Canadian real estate markets top global bubble lists, but speculators still pile in. Global observers struggle to understand why, but they only need to look at the latest guideline from the Financial Consumer Agency of Canada (FCAC). The government watchdog for consumers recently released the Guideline on Existing Consumer Mortgage Loans in Exceptional Circumstances (Guideline), outlining their expectations for lenders. The Guideline notifies federally regulated financial institutions (FRFIs) they’ll need to pull out all the stops for those in over their head in debt—from proactively identifying stressed borrowers, to giving discounts on fees, and even lowering interest expenses.
Canadian Banks Make Lehman Look Like A Sunday School
Canada is home to the G7’s most indebted households, ignoring international agency warnings. Instead, various solutions to get more cheap credit to people were devised. When it wasn’t cheap enough, households began to borrow adjustable rate mortgages with fixed payments. These loans have fixed payments, but the amount applied to principal varies with the cost of interest at the time. If rates rise, less is applied.
The loans, not particularly popular prior to 2020, became the loan of choice as investors piled in. As rates began to normalize, less and less principal was covered. Sometime last year, many began to cover no principal at all— and not even the full interest. It’s called negative amortization, and about 1 in 4 mortgages now fit this description. Some aren’t expected to be paid back for 70+ years, despite the maximum length being 35 years.
One would assume this would lead to a regulator crackdown, but the opposite is appearing. They’re endorsing these moves, and even ordering them to go further. Speculators are getting the message loud and clear.
Canadian Mortgage Lenders Asked To Identify Over leveraged Borrowers & Make Accommodations
The FCAC is the latest regulator endorsing the reckless lending from lenders. FRFI are expected to develop procedures to identify at risk mortgage borrowers, including:
- Proactive monitoring and identification of early stress;
- A criteria for offering mortgage relief;
- Disclosure of information to the consumer to ensure express consent;
Once identified, the lender is to make accommodations to mitigate any risk, including:
- Waiving prepayment penalties;
- Waiving internal fees and costs;
- “Not charging interest on interest”;
- Extending amortization;
A lot of mortgage borrowers must have been hit with adverse circumstances, right? Not exactly, and the move will produce more risk than it mitigates.
Investors Are Consumers Too!
Canadian regulators are scrambling to help “households,” but who are they helping? Only a third of households have a mortgage, and less than a third of the balance is variable rate. The risk is also concentrated in recent purchases. Buyers prior to 2021 have significant equity and resources to mitigate most risks.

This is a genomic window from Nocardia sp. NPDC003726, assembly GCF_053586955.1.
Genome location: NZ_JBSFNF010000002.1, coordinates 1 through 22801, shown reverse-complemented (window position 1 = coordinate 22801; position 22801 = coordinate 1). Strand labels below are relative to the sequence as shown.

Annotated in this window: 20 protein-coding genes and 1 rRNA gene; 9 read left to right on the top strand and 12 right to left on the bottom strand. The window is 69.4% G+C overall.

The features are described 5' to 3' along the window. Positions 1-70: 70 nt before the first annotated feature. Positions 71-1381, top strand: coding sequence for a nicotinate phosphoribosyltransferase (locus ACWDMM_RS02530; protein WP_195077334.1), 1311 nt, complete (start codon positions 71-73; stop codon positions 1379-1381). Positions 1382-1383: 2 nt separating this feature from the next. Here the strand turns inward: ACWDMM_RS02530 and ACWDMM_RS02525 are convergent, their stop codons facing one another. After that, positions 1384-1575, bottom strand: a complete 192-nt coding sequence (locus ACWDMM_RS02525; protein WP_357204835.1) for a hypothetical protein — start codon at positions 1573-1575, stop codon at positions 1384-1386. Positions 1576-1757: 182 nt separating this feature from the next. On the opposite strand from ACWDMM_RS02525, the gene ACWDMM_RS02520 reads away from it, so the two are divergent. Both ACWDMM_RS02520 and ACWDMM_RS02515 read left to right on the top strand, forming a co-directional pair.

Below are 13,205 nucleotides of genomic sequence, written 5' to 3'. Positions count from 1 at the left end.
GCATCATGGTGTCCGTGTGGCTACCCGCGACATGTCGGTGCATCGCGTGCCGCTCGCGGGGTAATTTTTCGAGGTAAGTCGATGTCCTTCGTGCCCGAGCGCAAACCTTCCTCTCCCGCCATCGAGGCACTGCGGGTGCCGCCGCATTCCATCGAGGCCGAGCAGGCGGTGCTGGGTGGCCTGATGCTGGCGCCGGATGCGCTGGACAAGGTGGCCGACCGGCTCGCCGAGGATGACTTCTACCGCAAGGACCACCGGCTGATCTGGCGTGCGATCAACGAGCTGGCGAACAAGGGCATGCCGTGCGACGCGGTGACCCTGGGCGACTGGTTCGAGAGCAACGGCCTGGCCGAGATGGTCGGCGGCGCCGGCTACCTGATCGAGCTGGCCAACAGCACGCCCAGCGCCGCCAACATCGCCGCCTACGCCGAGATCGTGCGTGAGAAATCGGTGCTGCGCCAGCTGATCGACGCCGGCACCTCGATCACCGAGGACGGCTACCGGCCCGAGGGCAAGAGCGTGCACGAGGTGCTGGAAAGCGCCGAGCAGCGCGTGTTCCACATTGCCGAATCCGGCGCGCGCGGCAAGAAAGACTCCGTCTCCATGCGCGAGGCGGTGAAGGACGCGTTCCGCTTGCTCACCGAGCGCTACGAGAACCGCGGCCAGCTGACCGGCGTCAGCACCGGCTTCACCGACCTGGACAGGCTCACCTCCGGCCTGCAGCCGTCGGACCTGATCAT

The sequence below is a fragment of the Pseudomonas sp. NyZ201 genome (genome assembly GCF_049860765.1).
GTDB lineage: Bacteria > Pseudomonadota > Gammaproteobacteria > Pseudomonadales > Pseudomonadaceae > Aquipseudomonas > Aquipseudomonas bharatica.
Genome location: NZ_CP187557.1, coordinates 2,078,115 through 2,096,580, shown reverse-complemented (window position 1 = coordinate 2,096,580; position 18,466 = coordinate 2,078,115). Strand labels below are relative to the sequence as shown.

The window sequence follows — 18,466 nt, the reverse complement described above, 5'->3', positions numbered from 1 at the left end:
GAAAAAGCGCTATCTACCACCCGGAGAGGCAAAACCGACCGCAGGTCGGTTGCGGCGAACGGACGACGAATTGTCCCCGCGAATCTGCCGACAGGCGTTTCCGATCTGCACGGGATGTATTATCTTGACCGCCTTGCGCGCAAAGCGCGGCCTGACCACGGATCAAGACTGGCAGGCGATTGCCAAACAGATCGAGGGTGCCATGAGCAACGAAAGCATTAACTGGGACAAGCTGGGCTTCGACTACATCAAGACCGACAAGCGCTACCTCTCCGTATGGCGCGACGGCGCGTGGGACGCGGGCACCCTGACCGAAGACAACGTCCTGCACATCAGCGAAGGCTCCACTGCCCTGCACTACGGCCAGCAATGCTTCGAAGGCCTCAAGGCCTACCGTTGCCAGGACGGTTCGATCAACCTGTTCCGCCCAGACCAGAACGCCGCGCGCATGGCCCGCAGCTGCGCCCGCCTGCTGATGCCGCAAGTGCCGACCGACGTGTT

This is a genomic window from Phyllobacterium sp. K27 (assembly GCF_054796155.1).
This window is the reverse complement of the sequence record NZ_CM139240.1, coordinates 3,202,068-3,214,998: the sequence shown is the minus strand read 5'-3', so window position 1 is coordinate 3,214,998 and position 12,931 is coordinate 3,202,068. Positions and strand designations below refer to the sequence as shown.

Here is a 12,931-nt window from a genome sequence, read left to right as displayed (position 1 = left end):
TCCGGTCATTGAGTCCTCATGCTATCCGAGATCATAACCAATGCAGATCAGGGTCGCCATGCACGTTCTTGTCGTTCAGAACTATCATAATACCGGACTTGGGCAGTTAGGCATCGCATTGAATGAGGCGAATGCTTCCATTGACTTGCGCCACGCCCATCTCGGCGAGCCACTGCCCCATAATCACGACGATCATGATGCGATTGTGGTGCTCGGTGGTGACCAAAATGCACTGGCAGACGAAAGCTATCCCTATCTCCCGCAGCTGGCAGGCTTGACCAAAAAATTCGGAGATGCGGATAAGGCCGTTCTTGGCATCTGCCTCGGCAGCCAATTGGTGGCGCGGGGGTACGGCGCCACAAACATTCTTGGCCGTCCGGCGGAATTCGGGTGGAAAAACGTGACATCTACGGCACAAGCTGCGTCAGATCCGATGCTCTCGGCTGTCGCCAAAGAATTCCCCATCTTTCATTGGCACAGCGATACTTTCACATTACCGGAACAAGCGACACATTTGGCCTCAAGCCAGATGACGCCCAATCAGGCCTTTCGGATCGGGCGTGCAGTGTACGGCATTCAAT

Recent buyers swimming in debt might sound like first-time buyers. However, low rate stimulus helped investors displace first-time buyers, warned the country’s largest bank. Investors also bought half the new supply created, concentrating on low priced homes. Those are the units first-time buyers typically seek out.
Speaking of budget-sensitive, first-time buyers—don’t expect the same red carpet rollout. High-ratio mortgages, geared to first-time buyers, are ultimately taxpayer backed. The head of Canada’s state-owned mortgage insurance company took a firm stance, warning they can’t/won’t honor insurance on extended amortizations. She’s apparently the only adult in the room.
On the upside, these mortgages typically have lower rates than uninsured loans.
To put it short, regulators are selling the public on consumer protection. Not exactly a lie. They’re just omitting the consumers they’re scrambling to protect are primarily investors.
Canadian Regulators Are Reinforcing High Home Prices, Creating Taxpayer Liabilities
Every move has a reaction, so it’s important to understand this isn’t an issue of special treatment. At this scale, during a housing crisis, it will produce huge liabilities for the economy. The two biggest are higher home prices and financial system risks.
Pressed by policymakers, Canada’s bank regulator admitted the extended amortizations bolster prices. Spreading payments out over a longer term is a great way to increase the credit capacity of home buyers. Anyone can afford any price if they’re never going to pay it off, and that means sellers can ask for more. They’re neutralizing the mechanics of higher interest rates. Ultimately that means higher rates are needed to balance the impact.
Extending amortizations keeps costs lower, helping boost profits for investors. It also reduces supply, since it skews the balance in favor of over leveraged investors. A bad investment is now a great one, since the state mitigated the risk for its comrades. Managing your risk feels like losing, since those consumers didn’t enter a risky trade assuming the state will fix it.
Moral hazard is the term for these circumstances, and it overshadows other problems. If the consequence for being overleveraged is special treatment such as lower costs, and longer repayment terms—what’s your takeaway? It sounds like a great deal to me.
The FCAC is the latest regulator to send the message that the only loser is a person not engaging in risk. Experts have warned that mitigating the housing downturn will increase the risk of a financial crisis. But those are the same experts that were ignored when they warned households are carrying too much debt.
At least they’re helping investors. Uh, Consumers.